The 3 altitudes of a triangle intersect at a common point called the **orthocentre.** Its location depends on the type of triangle; unlike the median, it can be located either inside, outside, or on the vertex of a triangle.

### Acute Triangle

The orthocentre is located on the inside of the triangle.

### Right Triangle

The orthocentre is located on the vertex of the right angle.

### Obtuse Triangle

The orthocentre is located on the outside of the triangle.

## Steps to Calculate Orthocentre

- Calculate the slope of at least 2 side lengths of the triangle using the formula \(m = \cfrac{y2 - y1}{x2 - x1}\)
- Using the slopes of the side lengths, find the slopes of the altitudes by calculating the perpendicular slopes using the formula \(m = \cfrac{-1}{m}\)
- Use the slope-point formula \(y - y₁ = m(x - x₁)\) to determine the altitudes. \(m\) represents the slope of the altitude and \((x₁, y₁)\) represents the point it connects to
- Set the altitudes equal to each other to solve for the x-coordinate of the orthocentre
- Plug the x-value into one of the altitude formulas to solve for the y-coordinate

**Example**
Find the orthocentre of the following triangle:

We can find the slopes of 2 side lengths of the triangle. In this instance, we will find the slopes of sides \(\text{AB}\) and \(\text{BC}\) with \(\text{A}\) acting as Point 1, \(\text{B}\) acting as Point 2 and \(\text{C}\) acting as Point 3:

**m(ᴀʙ)** \(= \cfrac{y₂ - y₁}{x₂ - x₁}\)

**m(ᴀʙ)** \(= \cfrac{4 - 1}{3 - 1}\)

**m(ᴀʙ)** \(= \cfrac{3}{2}\)

**m(ʙᴄ)** \(= \cfrac{y₃ - y₂}{x₃ - x₂}\)

**m(ʙᴄ)** \(= \cfrac{1 - 4}{5 - 3}\)

**m(ʙᴄ)** \(= \cfrac{-3}{2}\)

Now that we have the slopes, we can determine the slopes of the altitudes by calculating the inverse slopes:

**m(altitude)AB** \(= \cfrac{-1}{3/2}\)

**m(altitude)AB** \(= \cfrac{-2}{3}\)

**m(altitude)BC** \(= \cfrac{-1}{-3/2}\)

**m(altitude)BC** \(= \cfrac{2}{3}\)
Since we have the slopes of the altitudes, we can plug these values into the slope-point formula to determine the altitudes For side length \(\text{AB}\), we will be using Point \(\text{C}\). For side length \(\text{BC}\), we will be using Point \(\text{A}\):

**altitudeAB**: \(y - 1 = \cfrac{-2}{3}(x - 5)\)

**altitudeAB**: \(y - 1 = \cfrac{-2}{3}x + \cfrac{10}{3}\)

**altitudeAB**: \(y = \cfrac{-2}{3}x - \cfrac{10}{3} + \cfrac{3}{3}\)

**altitudeAB**: \(y = \cfrac{-2}{3}x + \cfrac{13}{3}\)

**altitudeBC**: \(y - 1 = \cfrac{2}{3}(x - 1)\)

**altitudeBC**: \(y - 1 = \cfrac{2}{3}x - \cfrac{2}{3}\)

**altitudeBC**: \(y = \cfrac{2}{3}x - \cfrac{2}{3} + \cfrac{3}{3}\)

**altitudeBC**: \(y = \cfrac{2}{3}x + \cfrac{1}{3}\)

Now that we have both altitudes, we can determine the location of the orthocentre. We can set the altitudes equal to each other to solve for \(x\).

\(\cfrac{-2}{3}x + \cfrac{13}{3} = \cfrac{2}{3}x + \cfrac{1}{3}\)

\(\cfrac{-2}{3}x - \cfrac{2}{3}x = \cfrac{1}{3} - \cfrac{13}{3}\)

\((\cfrac{-3}{4})(\cfrac{-4}{3}x) = (\cfrac{-3}{4})(\cfrac{-12}{3})\)

\(x = \cfrac{36}{12} = 3\)
Now we can plug the x-coordinate into one of the altitude formulas to solve for \(y\):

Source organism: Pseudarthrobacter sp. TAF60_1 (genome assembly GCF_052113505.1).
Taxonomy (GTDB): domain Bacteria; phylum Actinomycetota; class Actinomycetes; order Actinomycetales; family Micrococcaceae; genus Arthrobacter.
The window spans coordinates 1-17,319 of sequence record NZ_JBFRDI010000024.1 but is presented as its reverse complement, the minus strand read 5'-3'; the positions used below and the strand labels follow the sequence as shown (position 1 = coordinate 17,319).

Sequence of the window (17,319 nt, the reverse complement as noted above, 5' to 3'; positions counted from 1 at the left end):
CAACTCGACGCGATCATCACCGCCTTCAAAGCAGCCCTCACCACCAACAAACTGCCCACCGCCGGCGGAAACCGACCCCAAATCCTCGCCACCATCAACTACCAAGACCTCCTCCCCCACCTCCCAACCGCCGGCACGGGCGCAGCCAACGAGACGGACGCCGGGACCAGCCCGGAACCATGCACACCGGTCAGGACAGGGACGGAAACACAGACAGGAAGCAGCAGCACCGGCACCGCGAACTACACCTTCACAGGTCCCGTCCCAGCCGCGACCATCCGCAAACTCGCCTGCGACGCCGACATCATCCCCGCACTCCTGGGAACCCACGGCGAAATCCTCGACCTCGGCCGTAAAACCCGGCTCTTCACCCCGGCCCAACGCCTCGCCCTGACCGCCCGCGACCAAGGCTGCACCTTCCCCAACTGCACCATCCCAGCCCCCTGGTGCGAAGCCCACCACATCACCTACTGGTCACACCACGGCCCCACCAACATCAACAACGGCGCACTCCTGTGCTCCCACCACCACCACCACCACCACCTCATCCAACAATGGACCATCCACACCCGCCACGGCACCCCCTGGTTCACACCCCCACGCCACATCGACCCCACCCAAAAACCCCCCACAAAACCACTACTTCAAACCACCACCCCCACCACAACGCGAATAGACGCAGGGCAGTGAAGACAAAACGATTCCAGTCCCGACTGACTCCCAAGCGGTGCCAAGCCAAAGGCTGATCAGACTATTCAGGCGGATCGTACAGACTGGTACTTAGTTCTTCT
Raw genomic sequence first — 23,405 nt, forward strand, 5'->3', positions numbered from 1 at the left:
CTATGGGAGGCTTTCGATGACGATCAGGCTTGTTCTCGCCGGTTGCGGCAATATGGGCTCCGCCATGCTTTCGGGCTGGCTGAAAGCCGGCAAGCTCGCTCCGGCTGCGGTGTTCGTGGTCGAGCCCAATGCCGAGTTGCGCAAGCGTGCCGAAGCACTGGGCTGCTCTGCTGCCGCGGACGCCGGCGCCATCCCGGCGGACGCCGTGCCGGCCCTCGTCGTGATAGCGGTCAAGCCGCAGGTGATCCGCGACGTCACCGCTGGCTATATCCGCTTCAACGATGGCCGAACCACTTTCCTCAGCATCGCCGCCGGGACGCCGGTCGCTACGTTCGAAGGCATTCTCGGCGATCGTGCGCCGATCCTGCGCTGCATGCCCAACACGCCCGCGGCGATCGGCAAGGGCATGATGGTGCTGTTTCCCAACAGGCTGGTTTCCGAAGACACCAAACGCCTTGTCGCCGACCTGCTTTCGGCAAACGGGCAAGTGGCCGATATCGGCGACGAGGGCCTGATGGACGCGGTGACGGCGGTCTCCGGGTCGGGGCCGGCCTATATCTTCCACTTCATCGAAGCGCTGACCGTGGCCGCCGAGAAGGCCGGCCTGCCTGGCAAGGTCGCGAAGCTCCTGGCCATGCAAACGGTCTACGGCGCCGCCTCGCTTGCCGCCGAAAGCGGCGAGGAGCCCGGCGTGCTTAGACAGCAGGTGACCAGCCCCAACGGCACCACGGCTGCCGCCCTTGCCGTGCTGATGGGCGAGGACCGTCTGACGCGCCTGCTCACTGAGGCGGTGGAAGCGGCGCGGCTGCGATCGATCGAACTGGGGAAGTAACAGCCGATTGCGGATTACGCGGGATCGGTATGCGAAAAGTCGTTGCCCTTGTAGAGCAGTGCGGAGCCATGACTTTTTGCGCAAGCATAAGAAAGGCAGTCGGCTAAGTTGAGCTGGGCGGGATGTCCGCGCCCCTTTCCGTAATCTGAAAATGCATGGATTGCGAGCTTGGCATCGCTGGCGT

\(y = (\cfrac{-2}{3})(3) + \cfrac{13}{3}\)

\(y = \cfrac{-6}{3} + \cfrac{13}{3}\)

\(y = \cfrac{7}{3}\)
Therefore, we can determine that the location of the orthocentre is \((3, \(\cfrac{7}{3}\))\).

Determine the orthocentre of △\(\text{CRT}\) with coordinates \(\text{C}(1,8)\), \(\text{R}(3, 12)\) and \(\text{T}(6,2)\).

Show Answer
First, we can draw a diagram to visualize the problem:

We can find the slopes of 2 side lengths of the triangle. In this instance, we will find the slopes of sides \(\text{CR}\) and \(\text{CT}\) with \(\text{C}\) acting as Point 1, \(\text{R}\) acting as Point 2 and \(\text{T}\) acting as Point 3:

**mCR** \(= \cfrac{y2 - y1}{x2 - x1}\)

**mCR** \(= \cfrac{12 - 8}{3 - 1}\)

**mCR** \(= \cfrac{4}{2}\)

**mCR** \(= 2\)

**mCT** \(= \cfrac{y3 - y1}{x3 - x1}\)

**mCT** \(= \cfrac{2 - 8}{6 - 1}\)

**mCT** \(= \cfrac{-6}{5}\)
Now that we have the slopes, we can determine the slopes of the altitudes by calculating the inverse slopes:

**m(altitude)CR** \(= \cfrac{-1}{2}\)

**m(altitude)CT** \(= \cfrac{-1}{-6/5} = \cfrac{5}{6}\)
Since we have the slopes of the altitudes, we can plug these values into the slope-point formula to determine the altitudes For side length CR, we will be using Point T. For side length CR, we will be using Point R:

**altitudeCR**: \(y - 2 = \cfrac{-1}{2}(x - 6)\)

**altitudeCR**: \(y - 2 = \cfrac{-1}{2}x + 3\)

**altitudeCR**: \(y = \cfrac{-1}{2}x + 5\)

**altitudeCT**: \(y - 12 = \cfrac{5}{6}(x - 3)\)

**altitudeCT**: \(y - 12 = \cfrac{5}{6}x - \cfrac{15}{6}\)

**altitudeCT**: \(y = \cfrac{5}{6}x - \cfrac{15}{6} + \cfrac{52}{6}\)

**altitudeCT**: \(y = \cfrac{5}{6}x + \cfrac{57}{6}\)

**altitudeCT**: \(y = \cfrac{5}{6}x + \cfrac{19}{2}\)

Now that we have both altitudes, we can determine the location of the orthocentre. We can set the altitudes equal to each other to solve for \(x\). In order to do so in this instance, we must set all terms to have the same denominator:

\(\cfrac{-1}{2}x + 5 = \cfrac{5}{6}x + \cfrac{19}{2}\)

\(\cfrac{-3}{6}x + \cfrac{30}{6} = \cfrac{5}{6}x + \cfrac{57}{6}\)

\(\cfrac{-3}{6}x - \cfrac{5}{6}x = \cfrac{-30}{6} + \cfrac{57}{6}\)

\((\cfrac{-8}{6}x) = (\cfrac{9}{2})\)

\(x = (\cfrac{-6}{8} \cdot \cfrac{9}{2})\)

\(x = \cfrac{-27}{8}\)
Now we can plug the x-coordinate into one of the altitude formulas to solve for y:

\(y = (\cfrac{-1}{2})(\cfrac{-27}{8}) + 5\)

\(y = \cfrac{27}{16} + \cfrac{80}{16}\)

\(y = \cfrac{107}{16}\)
Therefore, we can determine that the location of the orthocentre is \((\cfrac{-27}{8}, \cfrac{107}{16})\).